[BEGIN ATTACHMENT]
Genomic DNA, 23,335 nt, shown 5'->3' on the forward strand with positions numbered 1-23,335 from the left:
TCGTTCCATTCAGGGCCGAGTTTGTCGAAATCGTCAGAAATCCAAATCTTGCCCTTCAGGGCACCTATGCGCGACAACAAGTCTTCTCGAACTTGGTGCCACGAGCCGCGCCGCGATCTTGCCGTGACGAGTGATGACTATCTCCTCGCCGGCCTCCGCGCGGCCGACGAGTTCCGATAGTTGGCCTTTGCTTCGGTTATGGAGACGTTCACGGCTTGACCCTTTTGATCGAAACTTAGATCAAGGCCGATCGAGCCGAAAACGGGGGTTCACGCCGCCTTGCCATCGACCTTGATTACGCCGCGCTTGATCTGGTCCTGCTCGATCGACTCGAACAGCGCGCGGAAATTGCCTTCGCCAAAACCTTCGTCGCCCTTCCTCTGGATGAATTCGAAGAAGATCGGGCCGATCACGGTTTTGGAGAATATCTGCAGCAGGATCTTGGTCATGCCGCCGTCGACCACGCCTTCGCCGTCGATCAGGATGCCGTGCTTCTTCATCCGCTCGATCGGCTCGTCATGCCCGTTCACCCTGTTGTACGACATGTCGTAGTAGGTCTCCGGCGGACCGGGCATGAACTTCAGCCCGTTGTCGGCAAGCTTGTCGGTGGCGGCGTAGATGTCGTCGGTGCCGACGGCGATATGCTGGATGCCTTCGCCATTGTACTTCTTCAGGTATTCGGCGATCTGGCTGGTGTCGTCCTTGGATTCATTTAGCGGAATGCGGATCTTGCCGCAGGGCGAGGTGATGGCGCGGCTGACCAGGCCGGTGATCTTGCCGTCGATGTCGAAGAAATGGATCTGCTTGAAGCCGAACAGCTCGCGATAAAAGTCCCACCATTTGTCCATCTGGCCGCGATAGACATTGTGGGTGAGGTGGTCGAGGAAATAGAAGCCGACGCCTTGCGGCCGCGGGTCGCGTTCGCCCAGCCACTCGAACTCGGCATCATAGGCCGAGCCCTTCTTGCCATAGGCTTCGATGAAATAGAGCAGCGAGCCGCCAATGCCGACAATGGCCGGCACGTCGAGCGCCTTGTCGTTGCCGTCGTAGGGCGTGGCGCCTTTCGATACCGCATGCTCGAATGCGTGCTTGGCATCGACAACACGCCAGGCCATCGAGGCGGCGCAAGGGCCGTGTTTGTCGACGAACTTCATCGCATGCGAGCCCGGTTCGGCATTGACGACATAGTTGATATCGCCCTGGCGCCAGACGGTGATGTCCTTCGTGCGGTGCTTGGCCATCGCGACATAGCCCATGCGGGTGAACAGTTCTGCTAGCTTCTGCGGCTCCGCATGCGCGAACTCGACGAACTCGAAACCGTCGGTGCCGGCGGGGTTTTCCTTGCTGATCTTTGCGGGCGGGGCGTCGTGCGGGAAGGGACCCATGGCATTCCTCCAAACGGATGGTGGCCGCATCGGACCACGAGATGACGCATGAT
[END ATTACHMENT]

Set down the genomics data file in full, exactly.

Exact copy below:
Genomic DNA, 23,335 nt, shown 5'->3' on the forward strand with positions numbered 1-23,335 from the left:
TCGTTCCATTCAGGGCCGAGTTTGTCGAAATCGTCAGAAATCCAAATCTTGCCCTTCAGGGCACCTATGCGCGACAACAAGTCTTCTCGAACTTGGTGCCACGAGCCGCGCCGCGATCTTGCCGTGACGAGTGATGACTATCTCCTCGCCGGCCTCCGCGCGGCCGACGAGTTCCGATAGTTGGCCTTTGCTTCGGTTATGGAGACGTTCACGGCTTGACCCTTTTGATCGAAACTTAGATCAAGGCCGATCGAGCCGAAAACGGGGGTTCACGCCGCCTTGCCATCGACCTTGATTACGCCGCGCTTGATCTGGTCCTGCTCGATCGACTCGAACAGCGCGCGGAAATTGCCTTCGCCAAAACCTTCGTCGCCCTTCCTCTGGATGAATTCGAAGAAGATCGGGCCGATCACGGTTTTGGAGAATATCTGCAGCAGGATCTTGGTCATGCCGCCGTCGACCACGCCTTCGCCGTCGATCAGGATGCCGTGCTTCTTCATCCGCTCGATCGGCTCGTCATGCCCGTTCACCCTGTTGTACGACATGTCGTAGTAGGTCTCCGGCGGACCGGGCATGAACTTCAGCCCGTTGTCGGCAAGCTTGTCGGTGGCGGCGTAGATGTCGTCGGTGCCGACGGCGATATGCTGGATGCCTTCGCCATTGTACTTCTTCAGGTATTCGGCGATCTGGCTGGTGTCGTCCTTGGATTCATTTAGCGGAATGCGGATCTTGCCGCAGGGCGAGGTGATGGCGCGGCTGACCAGGCCGGTGATCTTGCCGTCGATGTCGAAGAAATGGATCTGCTTGAAGCCGAACAGCTCGCGATAAAAGTCCCACCATTTGTCCATCTGGCCGCGATAGACATTGTGGGTGAGGTGGTCGAGGAAATAGAAGCCGACGCCTTGCGGCCGCGGGTCGCGTTCGCCCAGCCACTCGAACTCGGCATCATAGGCCGAGCCCTTCTTGCCATAGGCTTCGATGAAATAGAGCAGCGAGCCGCCAATGCCGACAATGGCCGGCACGTCGAGCGCCTTGTCGTTGCCGTCGTAGGGCGTGGCGCCTTTCGATACCGCATGCTCGAATGCGTGCTTGGCATCGACAACACGCCAGGCCATCGAGGCGGCGCAAGGGCCGTGTTTGTCGACGAACTTCATCGCATGCGAGCCCGGTTCGGCATTGACGACATAGTTGATATCGCCCTGGCGCCAGACGGTGATGTCCTTCGTGCGGTGCTTGGCCATCGCGACATAGCCCATGCGGGTGAACAGTTCTGCTAGCTTCTGCGGCTCCGCATGCGCGAACTCGACGAACTCGAAACCGTCGGTGCCGGCGGGGTTTTCCTTGCTGATCTTTGCGGGCGGGGCGTCGTGCGGGAAGGGACCCATGGCATTCCTCCAAACGGATGGTGGCCGCATCGGACCACGAGATGACGCATGAT